3 The Supreme Court has explained that to comport with due process considerations, notice in a civil forfeiture action must be reasonably parties of the pendency of the action and afford them an opportunity to present its See Jones v. Flowers, 547 U.S. 220, 226, 126 S.Ct. 1708 (2006) (citation omitted).

4 A person who asserts an interest over the defendant property must file a claim within a deadline of at least thirty-five (35) days after notice is sent. See SUPP. R. FOR CERTAIN ADM. MAR. CLAIMS R. G(4)(b)(ii)(B). Thereafter, a claimant must submit an answer to the complaint within twenty-one (21) days. SUPP. R. FOR CERTAIN ADM. MAR. CLAIMS R. G(5)(b).

inaction) amounts to extreme negligence com[ing] perilously close to willfulness. See General Contracting & Trading Co., LLC v. Interpole, Inc., 899 F.3d 109, 112 (1st Cir. 1990)(finding no abuse of discretion by the district court in denying motion to set aside default pursuant to Rule 55(c) where nothing, the vice-pres

Based on the foregoing, the Court finds that the reason-for-the- delay factor weighs heavily against Scotiabank.

Danger of prejudice Turning to the danger of prejudice factor, the Court notes that the defendant vehicle was forfeited and disposed of on October 5, 2015, before See Docket No. 22. Setting aside the default judgment against a property that was sold in accordance to law would force the government to spend additional time and resources litigating a matter with a potential claimant that has altogether failed to comply with proper procedure. these shortcomings is a request for an extension of time to file a claim,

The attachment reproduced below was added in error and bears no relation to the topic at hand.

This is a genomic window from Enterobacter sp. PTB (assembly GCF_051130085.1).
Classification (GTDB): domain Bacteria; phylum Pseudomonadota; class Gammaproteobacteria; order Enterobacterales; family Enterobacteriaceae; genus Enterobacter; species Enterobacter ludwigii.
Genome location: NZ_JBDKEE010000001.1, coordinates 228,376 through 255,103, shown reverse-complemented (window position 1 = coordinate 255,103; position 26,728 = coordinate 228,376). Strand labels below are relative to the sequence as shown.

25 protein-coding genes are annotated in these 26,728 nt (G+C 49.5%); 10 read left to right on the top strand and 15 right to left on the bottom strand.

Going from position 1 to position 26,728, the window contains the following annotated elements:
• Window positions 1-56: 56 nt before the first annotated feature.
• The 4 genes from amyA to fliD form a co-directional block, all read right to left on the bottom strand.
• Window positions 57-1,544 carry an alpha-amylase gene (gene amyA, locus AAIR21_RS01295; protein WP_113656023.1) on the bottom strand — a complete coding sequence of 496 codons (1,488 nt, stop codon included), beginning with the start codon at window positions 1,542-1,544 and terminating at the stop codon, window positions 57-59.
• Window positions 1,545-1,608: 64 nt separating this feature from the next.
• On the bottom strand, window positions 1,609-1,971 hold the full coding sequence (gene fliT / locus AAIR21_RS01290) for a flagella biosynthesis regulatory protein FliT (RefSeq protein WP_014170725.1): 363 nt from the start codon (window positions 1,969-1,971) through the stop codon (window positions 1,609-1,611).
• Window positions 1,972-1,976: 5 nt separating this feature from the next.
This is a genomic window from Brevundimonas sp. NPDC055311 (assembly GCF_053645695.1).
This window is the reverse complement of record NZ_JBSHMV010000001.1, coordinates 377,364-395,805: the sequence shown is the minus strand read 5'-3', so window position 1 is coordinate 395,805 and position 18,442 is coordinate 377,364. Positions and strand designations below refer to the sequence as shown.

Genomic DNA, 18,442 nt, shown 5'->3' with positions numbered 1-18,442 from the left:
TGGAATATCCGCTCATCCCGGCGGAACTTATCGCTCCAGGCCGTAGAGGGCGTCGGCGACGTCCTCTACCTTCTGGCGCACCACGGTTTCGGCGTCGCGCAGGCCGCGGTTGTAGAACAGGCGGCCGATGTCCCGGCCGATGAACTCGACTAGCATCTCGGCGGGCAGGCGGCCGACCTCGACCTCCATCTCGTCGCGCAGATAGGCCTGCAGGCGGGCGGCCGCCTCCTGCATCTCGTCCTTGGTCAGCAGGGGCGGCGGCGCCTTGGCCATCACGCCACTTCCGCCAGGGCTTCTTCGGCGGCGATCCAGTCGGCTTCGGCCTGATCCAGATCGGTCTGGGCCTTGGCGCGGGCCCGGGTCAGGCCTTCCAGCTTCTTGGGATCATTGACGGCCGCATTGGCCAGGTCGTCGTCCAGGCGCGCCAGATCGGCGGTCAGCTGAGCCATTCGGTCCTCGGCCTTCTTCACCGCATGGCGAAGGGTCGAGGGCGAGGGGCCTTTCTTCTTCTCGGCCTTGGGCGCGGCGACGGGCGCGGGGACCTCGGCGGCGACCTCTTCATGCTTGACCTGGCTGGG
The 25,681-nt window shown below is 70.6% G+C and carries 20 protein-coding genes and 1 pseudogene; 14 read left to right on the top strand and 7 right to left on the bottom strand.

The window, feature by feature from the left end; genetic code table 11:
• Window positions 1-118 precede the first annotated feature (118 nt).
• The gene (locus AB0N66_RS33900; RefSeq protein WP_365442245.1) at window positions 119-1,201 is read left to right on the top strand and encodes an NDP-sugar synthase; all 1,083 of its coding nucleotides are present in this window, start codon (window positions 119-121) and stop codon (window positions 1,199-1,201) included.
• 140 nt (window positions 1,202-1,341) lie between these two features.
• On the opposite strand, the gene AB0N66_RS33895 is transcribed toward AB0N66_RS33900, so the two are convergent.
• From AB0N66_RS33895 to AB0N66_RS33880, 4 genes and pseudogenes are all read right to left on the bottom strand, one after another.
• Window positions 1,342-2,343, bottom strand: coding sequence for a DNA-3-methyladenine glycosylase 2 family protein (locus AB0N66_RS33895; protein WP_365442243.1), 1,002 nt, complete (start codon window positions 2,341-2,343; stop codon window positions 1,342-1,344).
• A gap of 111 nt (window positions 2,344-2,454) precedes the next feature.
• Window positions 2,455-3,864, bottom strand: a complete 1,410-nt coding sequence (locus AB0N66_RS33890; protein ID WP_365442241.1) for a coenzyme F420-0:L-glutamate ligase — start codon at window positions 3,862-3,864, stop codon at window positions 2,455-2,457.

found at the prayer for relief of its motion to set aside default judgment. See Docket No. 21 at page 6. Accordingly, the danger of prejudice cautions against vacating the final judgment.

Length of the delay Lastly, Scotiabank contends that it filed the instant . Id. at page 5.